I have started going to church.
Having never grown up in a church, I've never fully grasped comprehension of the importance of Christian fellowship. It hardly seemed a prerequisite for having a relationship with God.
However,the desire to attend church regularly has been nagging me over the years. It first began when The Boy was just a baby. I worried that I was robbing him by not having him involved in a church. In the end, I always came back to the idea that I would be a complete hypocrite to sit in church every Sunday, going through the motions, when my faith was so shaky.
I never really had much doubt as to God's existence. I truly believe we are born with that innate knowledge, although I admit, I often wondered if perhaps He really was just a creation of a people desperate to believe in something, anything. There were also plenty of times it seemed much easier to ignore His existence, but I never could manage to fool myself to such an extent that I could exclaim "There is no God" without a strangling fear of invoking His wrath. No, my struggles were always simply a matter of my faith in His love for us, my faith in His wisdom and of course, my faith in my own worthiness.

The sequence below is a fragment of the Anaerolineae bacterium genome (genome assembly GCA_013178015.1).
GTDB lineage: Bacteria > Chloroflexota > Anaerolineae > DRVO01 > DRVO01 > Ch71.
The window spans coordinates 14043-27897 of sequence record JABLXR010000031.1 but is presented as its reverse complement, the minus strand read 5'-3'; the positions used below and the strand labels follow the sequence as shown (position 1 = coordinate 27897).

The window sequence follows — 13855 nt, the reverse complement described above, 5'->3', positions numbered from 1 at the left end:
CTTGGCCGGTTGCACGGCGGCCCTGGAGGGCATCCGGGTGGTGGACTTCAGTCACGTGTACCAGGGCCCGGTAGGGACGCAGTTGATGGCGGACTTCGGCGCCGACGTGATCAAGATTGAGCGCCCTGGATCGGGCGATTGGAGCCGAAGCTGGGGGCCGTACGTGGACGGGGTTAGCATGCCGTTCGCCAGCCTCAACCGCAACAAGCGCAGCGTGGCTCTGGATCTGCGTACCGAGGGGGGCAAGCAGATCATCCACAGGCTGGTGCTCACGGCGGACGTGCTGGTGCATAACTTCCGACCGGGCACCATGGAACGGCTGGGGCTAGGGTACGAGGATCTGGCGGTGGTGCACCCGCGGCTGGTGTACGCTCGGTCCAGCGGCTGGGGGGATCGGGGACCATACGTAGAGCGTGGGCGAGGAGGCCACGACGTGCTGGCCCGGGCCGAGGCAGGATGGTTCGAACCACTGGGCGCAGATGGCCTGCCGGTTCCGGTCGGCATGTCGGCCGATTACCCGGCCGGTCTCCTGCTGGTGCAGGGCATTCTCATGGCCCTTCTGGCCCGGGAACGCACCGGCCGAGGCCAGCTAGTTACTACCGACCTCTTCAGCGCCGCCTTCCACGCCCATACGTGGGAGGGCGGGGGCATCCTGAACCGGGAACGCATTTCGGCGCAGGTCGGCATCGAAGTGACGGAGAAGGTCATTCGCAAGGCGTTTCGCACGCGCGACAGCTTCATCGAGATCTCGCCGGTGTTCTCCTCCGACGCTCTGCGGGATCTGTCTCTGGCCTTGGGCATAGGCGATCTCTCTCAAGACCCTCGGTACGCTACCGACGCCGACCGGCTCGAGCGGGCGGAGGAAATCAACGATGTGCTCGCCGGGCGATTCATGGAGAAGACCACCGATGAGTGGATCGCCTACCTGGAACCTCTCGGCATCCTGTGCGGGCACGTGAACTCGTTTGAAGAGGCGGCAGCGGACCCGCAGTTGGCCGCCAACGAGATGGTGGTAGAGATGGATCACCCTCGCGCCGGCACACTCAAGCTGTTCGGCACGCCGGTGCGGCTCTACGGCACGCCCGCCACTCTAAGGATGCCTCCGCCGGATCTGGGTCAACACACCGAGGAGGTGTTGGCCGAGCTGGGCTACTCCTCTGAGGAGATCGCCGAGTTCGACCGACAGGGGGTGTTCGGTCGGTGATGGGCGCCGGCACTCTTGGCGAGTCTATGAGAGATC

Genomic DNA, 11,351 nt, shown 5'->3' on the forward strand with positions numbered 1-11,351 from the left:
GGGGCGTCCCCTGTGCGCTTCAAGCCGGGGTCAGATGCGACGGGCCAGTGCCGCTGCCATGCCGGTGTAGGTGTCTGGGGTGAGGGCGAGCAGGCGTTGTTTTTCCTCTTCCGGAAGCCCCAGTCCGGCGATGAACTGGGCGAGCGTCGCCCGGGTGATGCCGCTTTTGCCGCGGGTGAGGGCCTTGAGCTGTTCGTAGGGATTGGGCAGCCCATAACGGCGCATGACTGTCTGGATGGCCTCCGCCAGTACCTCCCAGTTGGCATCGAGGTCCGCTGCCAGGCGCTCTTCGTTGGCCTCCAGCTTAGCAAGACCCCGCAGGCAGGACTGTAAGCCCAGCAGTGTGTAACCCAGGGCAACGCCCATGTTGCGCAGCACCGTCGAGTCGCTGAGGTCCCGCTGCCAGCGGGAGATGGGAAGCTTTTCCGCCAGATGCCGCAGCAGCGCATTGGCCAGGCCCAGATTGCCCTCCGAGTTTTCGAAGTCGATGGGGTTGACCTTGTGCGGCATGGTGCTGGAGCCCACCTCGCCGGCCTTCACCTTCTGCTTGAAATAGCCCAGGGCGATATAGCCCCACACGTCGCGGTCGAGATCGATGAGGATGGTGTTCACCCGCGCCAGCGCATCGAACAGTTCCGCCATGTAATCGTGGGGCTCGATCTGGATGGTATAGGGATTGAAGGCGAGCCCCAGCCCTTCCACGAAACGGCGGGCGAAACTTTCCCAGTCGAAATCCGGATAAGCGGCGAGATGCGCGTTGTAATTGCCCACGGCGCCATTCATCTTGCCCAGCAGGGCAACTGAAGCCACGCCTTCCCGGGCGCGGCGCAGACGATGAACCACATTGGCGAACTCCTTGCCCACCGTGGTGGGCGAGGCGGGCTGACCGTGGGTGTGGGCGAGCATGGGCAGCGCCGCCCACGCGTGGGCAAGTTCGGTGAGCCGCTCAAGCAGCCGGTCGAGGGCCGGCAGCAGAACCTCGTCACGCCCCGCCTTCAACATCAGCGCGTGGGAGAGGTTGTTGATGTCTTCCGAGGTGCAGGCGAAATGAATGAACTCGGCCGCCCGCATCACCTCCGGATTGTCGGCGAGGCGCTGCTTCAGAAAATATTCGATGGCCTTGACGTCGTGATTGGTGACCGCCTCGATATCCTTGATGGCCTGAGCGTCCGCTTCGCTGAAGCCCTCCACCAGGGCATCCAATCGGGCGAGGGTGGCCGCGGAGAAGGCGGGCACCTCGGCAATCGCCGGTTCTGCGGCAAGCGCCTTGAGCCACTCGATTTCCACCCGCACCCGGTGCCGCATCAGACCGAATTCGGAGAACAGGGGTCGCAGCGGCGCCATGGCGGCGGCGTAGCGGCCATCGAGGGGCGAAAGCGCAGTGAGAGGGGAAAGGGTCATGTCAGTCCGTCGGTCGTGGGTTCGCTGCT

I have also always been troubled by the notion of Jesus Christ as the one true path to God, the solitary savior of all mankind from his sins. I had studied other religions during my search and it struck me as cruel that entire nations of people would be forever banished from God because they chose a different path to take them there. I am afraid that even now, long years after I accepted Christ as my personal Savior, I still have a great deal of difficulty in accepting that God would ultimately reject so many others.
But I digress.
In the years since my husband's passing, I have felt a heightened sense of urgency to begin attending church. I tried to ensure that God was not a stranger in our home and made certain The Boy knew Him, yet I have been haunted with the idea that we were both missing out on something terribly important by not going to church.